Recent examples would point towards the success of Vandy’s teams translating into fans coming to games. Say what you want about him, but Kevin Stallings had just three losing seasons in 17 years as the Basketball Coach at the program. During that era, fans would come to games at memorial. My friends’ families in Nashville, few of which even went to Vanderbilt, would buy season tickets simply to come watch what used to be a winning team in a good atmosphere. Since then, the program has seen two different coaches and just one winning season of the past five years. Attendance has slid alongside the program, with coach Jerry Stackhouse entering his third season.
Take things over to Dudley Field, and the narrative doesn’t change. Any Vanderbilt idealist, myself included, will point to the Franklin era for examples of when tens of thousands of fans would come to watch the Dores play. The climax of this sugar rush that Franklin brought the program came at the 2013 BBVA compass bowl, when, by some act of God, 25,000 Vanderbilt fans made the trip to Birmingham to watch their 8-4 Commodores play in a C-List bowl game. Other years would point to this trend as well, as Bobby Johnson’s 5-0 start in 2008 or Derek Mason’s 3-0 start to the 2017 campaign each generated substantial buzz that put fans into seats.
For a school like Vanderbilt who does not have the bedrock of a rich culture or an extensive fanbase that other schools do, the first, and largest, piece of the puzzle is pretty simple: if you win, people will come.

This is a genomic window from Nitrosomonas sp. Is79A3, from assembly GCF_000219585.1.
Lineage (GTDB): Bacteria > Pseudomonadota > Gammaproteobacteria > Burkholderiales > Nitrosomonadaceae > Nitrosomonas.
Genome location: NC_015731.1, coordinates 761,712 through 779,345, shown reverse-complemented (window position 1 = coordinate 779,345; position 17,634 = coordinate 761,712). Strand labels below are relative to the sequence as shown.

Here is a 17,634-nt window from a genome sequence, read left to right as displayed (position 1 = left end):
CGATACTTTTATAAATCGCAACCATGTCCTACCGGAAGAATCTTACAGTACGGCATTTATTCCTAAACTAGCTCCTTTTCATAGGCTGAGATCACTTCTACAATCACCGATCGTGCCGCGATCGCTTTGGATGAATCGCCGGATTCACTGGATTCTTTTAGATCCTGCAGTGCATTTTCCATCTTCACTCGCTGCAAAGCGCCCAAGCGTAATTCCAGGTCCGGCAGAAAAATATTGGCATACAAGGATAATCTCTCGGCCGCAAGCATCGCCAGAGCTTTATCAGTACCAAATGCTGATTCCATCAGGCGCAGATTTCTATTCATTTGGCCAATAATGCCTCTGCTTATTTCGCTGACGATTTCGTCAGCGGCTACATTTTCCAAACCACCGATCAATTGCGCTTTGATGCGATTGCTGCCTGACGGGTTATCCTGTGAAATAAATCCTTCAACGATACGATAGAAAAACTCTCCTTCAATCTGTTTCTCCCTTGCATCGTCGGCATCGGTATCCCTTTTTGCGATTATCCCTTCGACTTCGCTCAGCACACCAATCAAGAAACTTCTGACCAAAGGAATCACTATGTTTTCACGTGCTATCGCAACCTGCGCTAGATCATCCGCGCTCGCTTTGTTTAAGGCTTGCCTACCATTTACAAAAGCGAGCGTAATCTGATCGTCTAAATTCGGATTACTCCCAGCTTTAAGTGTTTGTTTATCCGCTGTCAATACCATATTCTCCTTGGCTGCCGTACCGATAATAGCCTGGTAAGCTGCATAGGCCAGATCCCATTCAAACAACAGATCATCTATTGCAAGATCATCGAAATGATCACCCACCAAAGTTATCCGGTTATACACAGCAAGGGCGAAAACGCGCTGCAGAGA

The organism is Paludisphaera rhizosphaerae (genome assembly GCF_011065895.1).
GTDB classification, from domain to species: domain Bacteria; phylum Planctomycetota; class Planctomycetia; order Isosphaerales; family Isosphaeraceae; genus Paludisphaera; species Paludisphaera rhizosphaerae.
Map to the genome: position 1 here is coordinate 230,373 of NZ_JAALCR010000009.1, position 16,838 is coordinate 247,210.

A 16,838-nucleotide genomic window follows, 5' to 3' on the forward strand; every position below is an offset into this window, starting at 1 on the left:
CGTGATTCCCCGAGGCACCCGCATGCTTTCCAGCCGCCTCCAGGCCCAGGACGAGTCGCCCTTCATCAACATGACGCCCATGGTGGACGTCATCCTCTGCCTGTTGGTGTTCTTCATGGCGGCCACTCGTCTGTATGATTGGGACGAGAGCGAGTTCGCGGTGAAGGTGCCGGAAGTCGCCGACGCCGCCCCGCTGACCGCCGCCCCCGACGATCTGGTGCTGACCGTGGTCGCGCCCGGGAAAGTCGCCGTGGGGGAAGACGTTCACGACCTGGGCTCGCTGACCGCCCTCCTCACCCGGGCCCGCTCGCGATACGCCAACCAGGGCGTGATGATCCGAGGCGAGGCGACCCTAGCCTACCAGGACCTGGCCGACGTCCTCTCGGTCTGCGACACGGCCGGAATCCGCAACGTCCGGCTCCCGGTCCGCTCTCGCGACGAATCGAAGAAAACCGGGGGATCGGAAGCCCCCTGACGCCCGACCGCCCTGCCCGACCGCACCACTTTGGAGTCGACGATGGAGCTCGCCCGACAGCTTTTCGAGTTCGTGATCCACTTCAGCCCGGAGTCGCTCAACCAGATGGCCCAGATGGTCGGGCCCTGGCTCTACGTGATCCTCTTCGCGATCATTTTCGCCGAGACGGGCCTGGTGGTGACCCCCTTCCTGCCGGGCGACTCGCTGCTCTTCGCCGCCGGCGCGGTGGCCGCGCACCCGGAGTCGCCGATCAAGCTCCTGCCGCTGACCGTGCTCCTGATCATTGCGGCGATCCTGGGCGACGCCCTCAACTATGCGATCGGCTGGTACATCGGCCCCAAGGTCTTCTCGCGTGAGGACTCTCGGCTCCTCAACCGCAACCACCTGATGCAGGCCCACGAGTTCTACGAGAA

This next factor is a tricky one, given that one would logically think that an exponentially growing city would bring more people and, as a result, more fans to games. In a town that is drawing in people from all over the country, why wouldn’t Nashville’s newest natives want to catch a few games at the city’s best option for NCAA sports? (With all due respect to our beloved neighbors at Lipscomb and Belmont).
The issue comes, however, when you take into consideration what comes along with a growing, bustling city: more options for entertainment. Not too long ago, going to see the Dores was one of few options you had for an outing in Nashville. The Titans and Predators coming did take some of the sports market share in the early 2000s, but Vanderbilt was able to coexist alongside the influx of professional teams to the city, given that it offered a different enough product, experience, and price point to the other options downtown.
What I’m getting at is everything else that has come to Nashville: The restaurants, more live events, and more options for a family to enjoy. At a certain point, your typical Nashville sports fan would much rather spend his or her Saturday at a bar or restaurant showing every single SEC game of the day than sit in the bleachers of Dudley Field in a 40% full stadium where Vanderbilt doesn’t get their first points until the 4th Quarter.